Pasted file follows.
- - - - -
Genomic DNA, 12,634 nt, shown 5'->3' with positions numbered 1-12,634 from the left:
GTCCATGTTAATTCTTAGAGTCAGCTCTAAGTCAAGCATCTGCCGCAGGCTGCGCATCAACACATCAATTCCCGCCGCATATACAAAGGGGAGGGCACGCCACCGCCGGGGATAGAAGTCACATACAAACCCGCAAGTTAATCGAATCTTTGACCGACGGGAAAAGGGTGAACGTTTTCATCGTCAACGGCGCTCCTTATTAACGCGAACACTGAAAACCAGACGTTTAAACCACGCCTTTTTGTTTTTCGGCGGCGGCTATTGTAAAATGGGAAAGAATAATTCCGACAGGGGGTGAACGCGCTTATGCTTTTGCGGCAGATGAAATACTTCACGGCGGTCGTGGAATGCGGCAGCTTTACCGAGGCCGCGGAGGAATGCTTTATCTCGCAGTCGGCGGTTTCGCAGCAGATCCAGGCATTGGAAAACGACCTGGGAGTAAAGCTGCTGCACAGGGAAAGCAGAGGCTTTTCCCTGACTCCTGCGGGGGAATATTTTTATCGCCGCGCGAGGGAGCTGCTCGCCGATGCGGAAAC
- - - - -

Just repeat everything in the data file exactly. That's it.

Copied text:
Genomic DNA, 12,634 nt, shown 5'->3' with positions numbered 1-12,634 from the left:
GTCCATGTTAATTCTTAGAGTCAGCTCTAAGTCAAGCATCTGCCGCAGGCTGCGCATCAACACATCAATTCCCGCCGCATATACAAAGGGGAGGGCACGCCACCGCCGGGGATAGAAGTCACATACAAACCCGCAAGTTAATCGAATCTTTGACCGACGGGAAAAGGGTGAACGTTTTCATCGTCAACGGCGCTCCTTATTAACGCGAACACTGAAAACCAGACGTTTAAACCACGCCTTTTTGTTTTTCGGCGGCGGCTATTGTAAAATGGGAAAGAATAATTCCGACAGGGGGTGAACGCGCTTATGCTTTTGCGGCAGATGAAATACTTCACGGCGGTCGTGGAATGCGGCAGCTTTACCGAGGCCGCGGAGGAATGCTTTATCTCGCAGTCGGCGGTTTCGCAGCAGATCCAGGCATTGGAAAACGACCTGGGAGTAAAGCTGCTGCACAGGGAAAGCAGAGGCTTTTCCCTGACTCCTGCGGGGGAATATTTTTATCGCCGCGCGAGGGAGCTGCTCGCCGATGCGGAAAC